Tags: ar



WWW:BTB — History (Overview)

This history of the World Wide Web from 1996 is interesting for the way it culminates with …Java. At that time, the language seemed like it would become the programmatic lingua franca for the web. Brendan Eich sure upset that apple cart.

Stuffing the Front End

53% of mobile visits leave a page that takes longer than 3 seconds to load. That means that a large number of visitors probably abandoned these sites because they were staring at a blank screen for 3 seconds, said “fuck it,” and left approximately half way before the page showed up. The fact that the next page interaction would have been quicker—assuming all the JS files even downloaded correctly in the first attempt—doesn’t amount to much if they didn’t stick around for the first page to load. What was gained by putting the business logic in the front end in this scenario?

All you need to know about hyphenation in CSS | Clagnut by Richard Rutter

Everything you need to know about hyphenation on the web today, from Rich’s galaxy brain.

Hyphenation is a perfect example of progressive enhancement, so you can start applying the above now if you think your readers will benefit from it – support among browsers will only increase.

Benjamin Parry Offline Homebrewing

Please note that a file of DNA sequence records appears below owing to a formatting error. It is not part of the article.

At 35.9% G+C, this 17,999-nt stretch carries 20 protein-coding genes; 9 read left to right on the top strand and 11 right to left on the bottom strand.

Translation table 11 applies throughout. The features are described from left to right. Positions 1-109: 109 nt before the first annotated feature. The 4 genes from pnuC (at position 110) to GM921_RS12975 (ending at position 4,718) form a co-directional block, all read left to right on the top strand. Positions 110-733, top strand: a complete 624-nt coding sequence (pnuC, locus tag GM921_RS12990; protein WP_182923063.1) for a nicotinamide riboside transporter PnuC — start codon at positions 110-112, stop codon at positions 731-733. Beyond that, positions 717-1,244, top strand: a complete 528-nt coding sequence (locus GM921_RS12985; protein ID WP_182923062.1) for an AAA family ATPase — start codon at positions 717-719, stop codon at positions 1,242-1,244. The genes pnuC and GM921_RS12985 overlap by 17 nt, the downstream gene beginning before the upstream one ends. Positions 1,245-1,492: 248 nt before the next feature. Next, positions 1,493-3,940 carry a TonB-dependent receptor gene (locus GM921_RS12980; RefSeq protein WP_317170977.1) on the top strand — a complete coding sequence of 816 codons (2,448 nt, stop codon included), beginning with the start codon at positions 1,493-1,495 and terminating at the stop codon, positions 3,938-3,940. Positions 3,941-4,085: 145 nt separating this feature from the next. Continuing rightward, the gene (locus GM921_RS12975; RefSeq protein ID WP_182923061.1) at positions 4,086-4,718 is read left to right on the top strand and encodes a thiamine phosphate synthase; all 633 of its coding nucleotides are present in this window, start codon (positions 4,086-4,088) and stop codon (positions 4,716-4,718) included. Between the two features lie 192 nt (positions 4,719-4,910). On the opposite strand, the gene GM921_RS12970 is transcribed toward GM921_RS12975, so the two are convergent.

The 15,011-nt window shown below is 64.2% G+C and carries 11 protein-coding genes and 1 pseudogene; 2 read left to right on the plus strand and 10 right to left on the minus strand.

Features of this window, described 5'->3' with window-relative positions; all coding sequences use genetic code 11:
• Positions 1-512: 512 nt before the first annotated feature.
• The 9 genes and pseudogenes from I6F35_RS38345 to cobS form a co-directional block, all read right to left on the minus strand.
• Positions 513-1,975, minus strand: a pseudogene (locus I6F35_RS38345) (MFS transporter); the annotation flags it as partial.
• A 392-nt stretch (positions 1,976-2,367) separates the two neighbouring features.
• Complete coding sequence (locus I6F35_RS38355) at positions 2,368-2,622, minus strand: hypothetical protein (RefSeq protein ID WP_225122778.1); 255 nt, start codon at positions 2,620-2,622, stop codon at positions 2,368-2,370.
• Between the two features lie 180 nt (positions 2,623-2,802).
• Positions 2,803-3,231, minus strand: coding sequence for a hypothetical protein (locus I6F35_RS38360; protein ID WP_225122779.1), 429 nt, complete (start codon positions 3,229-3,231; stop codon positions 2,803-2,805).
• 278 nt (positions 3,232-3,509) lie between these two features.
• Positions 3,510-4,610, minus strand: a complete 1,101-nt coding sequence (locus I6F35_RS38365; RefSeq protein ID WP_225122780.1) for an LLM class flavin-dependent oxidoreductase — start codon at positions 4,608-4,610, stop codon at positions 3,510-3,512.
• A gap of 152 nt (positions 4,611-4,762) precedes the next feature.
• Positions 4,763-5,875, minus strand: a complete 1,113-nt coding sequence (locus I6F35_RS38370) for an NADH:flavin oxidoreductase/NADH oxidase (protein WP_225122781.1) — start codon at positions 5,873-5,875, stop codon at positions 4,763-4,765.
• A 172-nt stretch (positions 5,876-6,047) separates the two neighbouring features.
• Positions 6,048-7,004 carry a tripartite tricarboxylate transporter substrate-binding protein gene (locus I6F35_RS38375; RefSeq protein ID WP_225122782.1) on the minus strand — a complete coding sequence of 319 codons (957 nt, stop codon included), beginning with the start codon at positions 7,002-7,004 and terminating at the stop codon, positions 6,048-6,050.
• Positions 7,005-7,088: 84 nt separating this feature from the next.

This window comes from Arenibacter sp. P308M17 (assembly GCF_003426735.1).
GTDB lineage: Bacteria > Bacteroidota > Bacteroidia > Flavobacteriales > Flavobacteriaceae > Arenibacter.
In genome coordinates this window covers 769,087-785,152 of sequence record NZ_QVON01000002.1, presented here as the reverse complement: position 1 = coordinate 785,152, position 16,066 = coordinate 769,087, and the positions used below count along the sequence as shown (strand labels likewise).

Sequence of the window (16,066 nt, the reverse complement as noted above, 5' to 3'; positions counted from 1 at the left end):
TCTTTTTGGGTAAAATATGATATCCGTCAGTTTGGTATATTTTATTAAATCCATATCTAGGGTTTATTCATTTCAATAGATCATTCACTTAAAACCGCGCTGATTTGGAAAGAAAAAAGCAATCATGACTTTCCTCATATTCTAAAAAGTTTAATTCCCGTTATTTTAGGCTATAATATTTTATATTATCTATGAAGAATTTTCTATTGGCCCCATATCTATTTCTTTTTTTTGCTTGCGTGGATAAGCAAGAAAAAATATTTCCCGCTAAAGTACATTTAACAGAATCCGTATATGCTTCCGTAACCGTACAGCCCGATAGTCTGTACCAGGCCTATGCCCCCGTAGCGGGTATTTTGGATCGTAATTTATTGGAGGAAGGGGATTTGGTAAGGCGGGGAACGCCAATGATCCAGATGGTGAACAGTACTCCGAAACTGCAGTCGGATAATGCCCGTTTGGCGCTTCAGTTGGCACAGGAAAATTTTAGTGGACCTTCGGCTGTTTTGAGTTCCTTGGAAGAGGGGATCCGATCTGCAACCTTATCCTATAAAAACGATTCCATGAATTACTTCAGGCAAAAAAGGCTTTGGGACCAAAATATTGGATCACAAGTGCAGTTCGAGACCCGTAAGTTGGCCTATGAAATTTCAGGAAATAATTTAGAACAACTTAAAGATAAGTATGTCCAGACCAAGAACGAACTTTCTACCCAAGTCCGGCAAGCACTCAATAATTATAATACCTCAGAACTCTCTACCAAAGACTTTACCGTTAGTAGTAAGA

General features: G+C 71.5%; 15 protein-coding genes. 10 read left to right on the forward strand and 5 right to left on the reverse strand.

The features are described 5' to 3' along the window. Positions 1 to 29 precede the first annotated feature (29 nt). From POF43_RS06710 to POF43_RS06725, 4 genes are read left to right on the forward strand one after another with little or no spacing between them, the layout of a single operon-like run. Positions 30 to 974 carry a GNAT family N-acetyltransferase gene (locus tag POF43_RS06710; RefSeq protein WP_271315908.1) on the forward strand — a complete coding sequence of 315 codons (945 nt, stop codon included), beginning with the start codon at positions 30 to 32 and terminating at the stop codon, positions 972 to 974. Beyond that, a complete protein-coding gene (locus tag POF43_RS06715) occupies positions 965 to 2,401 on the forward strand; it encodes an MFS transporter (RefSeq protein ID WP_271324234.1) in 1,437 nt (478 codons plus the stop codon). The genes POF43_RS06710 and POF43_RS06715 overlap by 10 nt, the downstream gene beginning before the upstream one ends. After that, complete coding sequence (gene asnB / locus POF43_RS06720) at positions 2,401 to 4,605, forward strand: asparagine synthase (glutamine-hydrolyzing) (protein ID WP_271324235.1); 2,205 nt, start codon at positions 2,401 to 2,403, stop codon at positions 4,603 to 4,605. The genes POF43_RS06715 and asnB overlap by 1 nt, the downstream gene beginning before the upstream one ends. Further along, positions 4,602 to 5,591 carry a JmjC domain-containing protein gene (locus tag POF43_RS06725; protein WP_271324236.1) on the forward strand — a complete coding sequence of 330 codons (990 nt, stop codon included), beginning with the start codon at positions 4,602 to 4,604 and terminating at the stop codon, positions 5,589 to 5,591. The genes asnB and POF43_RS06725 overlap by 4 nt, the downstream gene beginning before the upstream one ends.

Two of my favourite things: indie web and service workers.

This makes me so happy. I remember saying when my book came out, that the best feedback I could possibly get would be readers making their websites work offline. The same can be said for the talk of the book.

I Used The Web For A Day On Internet Explorer 8 — Smashing Magazine

A fascinating look at the web today with IE8. And it’s worth remembering who might be experiencing the web like this:

Whoever they are, you can bet they’re not using an old browser just to annoy you. Nobody deliberately chooses a worse browsing experience.

The article also outlines two possible coping strategies:

  1. Polyfilling Strive for feature parity for all by filling in the missing browser functionality.
  2. Progressive Enhancement Start from a core experience, then use feature detection to layer on functionality.

Take a wild guess as to which strategy I support.

There’s a bigger point made at the end of all this:

IE8 is today’s scapegoat. Tomorrow it’ll be IE9, next year it’ll be Safari, a year later it might be Chrome. You can swap IE8 out for ‘old browser of choice’. The point is, there will always be some divide between what browsers developers build for, and what browsers people are using. We should stop scoffing at that and start investing in robust, inclusive engineering solutions. The side effects of these strategies tend to pay dividends in terms of accessibility, performance and network resilience, so there’s a bigger picture at play here.

Apollo Presskit Directory

Ah, what a wonderful treasure trove this is! PDF scans of Apollo era press kits from a range of American companies.

Categories include:

  • Official NASA
  • Earth
  • Launch
  • Lunar Module
  • Moon
  • Astronauts
  • Reveal

There’s something so fascinating about the mundane details of Isolation/Quarantine Foods for Apollo 11 Astronauts from Stouffer’s.

Very Dictionary. Because ‘very’ makes your writing stale.

Improve your word power: